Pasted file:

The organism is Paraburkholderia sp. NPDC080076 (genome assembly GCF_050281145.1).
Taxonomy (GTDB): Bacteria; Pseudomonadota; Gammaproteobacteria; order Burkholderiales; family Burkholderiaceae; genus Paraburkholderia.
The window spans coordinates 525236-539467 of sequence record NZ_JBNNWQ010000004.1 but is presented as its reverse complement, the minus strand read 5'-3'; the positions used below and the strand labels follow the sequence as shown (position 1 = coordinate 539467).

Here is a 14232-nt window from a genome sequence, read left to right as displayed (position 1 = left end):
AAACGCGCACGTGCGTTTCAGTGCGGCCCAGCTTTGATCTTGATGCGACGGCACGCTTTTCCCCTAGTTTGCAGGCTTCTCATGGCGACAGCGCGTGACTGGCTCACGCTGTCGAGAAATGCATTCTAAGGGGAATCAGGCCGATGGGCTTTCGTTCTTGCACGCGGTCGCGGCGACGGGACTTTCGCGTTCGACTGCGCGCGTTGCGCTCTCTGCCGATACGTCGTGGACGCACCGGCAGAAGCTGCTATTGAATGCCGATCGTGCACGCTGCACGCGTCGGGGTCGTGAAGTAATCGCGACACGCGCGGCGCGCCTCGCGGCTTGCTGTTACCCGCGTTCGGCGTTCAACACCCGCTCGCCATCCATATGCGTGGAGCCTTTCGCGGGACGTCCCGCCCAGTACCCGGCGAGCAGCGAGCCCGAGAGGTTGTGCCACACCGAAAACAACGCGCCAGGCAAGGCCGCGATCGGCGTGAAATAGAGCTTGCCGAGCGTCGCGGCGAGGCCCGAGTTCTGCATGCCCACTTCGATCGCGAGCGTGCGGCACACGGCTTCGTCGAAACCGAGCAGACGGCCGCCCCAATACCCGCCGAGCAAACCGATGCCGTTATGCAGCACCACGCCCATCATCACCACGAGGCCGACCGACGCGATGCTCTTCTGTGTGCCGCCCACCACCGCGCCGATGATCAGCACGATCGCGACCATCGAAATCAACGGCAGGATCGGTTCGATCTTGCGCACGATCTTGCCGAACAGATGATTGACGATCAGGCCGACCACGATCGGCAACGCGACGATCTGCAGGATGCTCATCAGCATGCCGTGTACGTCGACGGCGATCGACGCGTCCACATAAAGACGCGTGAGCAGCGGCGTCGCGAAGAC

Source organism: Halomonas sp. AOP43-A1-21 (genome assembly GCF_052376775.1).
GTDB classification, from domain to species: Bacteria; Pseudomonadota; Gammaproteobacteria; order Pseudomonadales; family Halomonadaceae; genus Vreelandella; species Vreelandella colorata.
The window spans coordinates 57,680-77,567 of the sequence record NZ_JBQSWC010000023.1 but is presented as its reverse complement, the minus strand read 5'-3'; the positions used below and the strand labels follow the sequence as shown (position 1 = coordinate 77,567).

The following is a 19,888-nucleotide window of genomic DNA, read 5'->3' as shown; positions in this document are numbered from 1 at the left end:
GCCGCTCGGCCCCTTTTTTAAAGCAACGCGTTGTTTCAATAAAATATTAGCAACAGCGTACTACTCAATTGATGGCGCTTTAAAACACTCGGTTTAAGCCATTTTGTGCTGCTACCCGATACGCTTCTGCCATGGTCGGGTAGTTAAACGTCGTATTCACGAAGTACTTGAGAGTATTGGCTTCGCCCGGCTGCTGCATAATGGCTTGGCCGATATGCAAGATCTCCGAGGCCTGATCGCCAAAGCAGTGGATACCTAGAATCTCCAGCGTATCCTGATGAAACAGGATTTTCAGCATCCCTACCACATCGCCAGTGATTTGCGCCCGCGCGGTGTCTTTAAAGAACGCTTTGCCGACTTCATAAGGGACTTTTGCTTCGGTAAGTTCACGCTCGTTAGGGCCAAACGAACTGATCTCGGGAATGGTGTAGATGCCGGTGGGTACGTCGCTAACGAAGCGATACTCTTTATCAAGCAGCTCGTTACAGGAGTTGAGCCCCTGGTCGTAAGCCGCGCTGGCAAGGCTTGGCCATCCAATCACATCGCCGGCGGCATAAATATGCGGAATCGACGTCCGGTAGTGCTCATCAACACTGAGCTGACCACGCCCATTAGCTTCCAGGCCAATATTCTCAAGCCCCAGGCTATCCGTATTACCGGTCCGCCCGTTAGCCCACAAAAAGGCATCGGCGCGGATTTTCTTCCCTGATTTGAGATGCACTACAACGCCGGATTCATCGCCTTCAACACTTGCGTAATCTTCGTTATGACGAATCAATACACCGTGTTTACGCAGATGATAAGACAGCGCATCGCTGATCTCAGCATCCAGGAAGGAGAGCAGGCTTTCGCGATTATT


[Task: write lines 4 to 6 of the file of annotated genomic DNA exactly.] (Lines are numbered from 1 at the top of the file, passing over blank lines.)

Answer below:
Here is a 14232-nt window from a genome sequence, read left to right as displayed (position 1 = left end):
AAACGCGCACGTGCGTTTCAGTGCGGCCCAGCTTTGATCTTGATGCGACGGCACGCTTTTCCCCTAGTTTGCAGGCTTCTCATGGCGACAGCGCGTGACTGGCTCACGCTGTCGAGAAATGCATTCTAAGGGGAATCAGGCCGATGGGCTTTCGTTCTTGCACGCGGTCGCGGCGACGGGACTTTCGCGTTCGACTGCGCGCGTTGCGCTCTCTGCCGATACGTCGTGGACGCACCGGCAGAAGCTGCTATTGAATGCCGATCGTGCACGCTGCACGCGTCGGGGTCGTGAAGTAATCGCGACACGCGCGGCGCGCCTCGCGGCTTGCTGTTACCCGCGTTCGGCGTTCAACACCCGCTCGCCATCCATATGCGTGGAGCCTTTCGCGGGACGTCCCGCCCAGTACCCGGCGAGCAGCGAGCCCGAGAGGTTGTGCCACACCGAAAACAACGCGCCAGGCAAGGCCGCGATCGGCGTGAAATAGAGCTTGCCGAGCGTCGCGGCGAGGCCCGAGTTCTGCATGCCCACTTCGATCGCGAGCGTGCGGCACACGGCTTCGTCGAAACCGAGCAGACGGCCGCCCCAATACCCGCCGAGCAAACCGATGCCGTTATGCAGCACCACGCCCATCATCACCACGAGGCCGACCGACGCGATGCTCTTCTGTGTGCCGCCCACCACCGCGCCGATGATCAGCACGATCGCGACCATCGAAATCAACGGCAGGATCGGTTCGATCTTGCGCACGATCTTGCCGAACAGATGATTGACGATCAGGCCGACCACGATCGGCAACGCGACGATCTGCAGGATGCTCATCAGCATGCCGTGTACGTCGACGGCGATCGACGCGTCCACATAAAGACGCGTGAGCAGCGGCGTCGCGAAGAC

Source organism: Halomonas sp. AOP43-A1-21 (genome assembly GCF_052376775.1).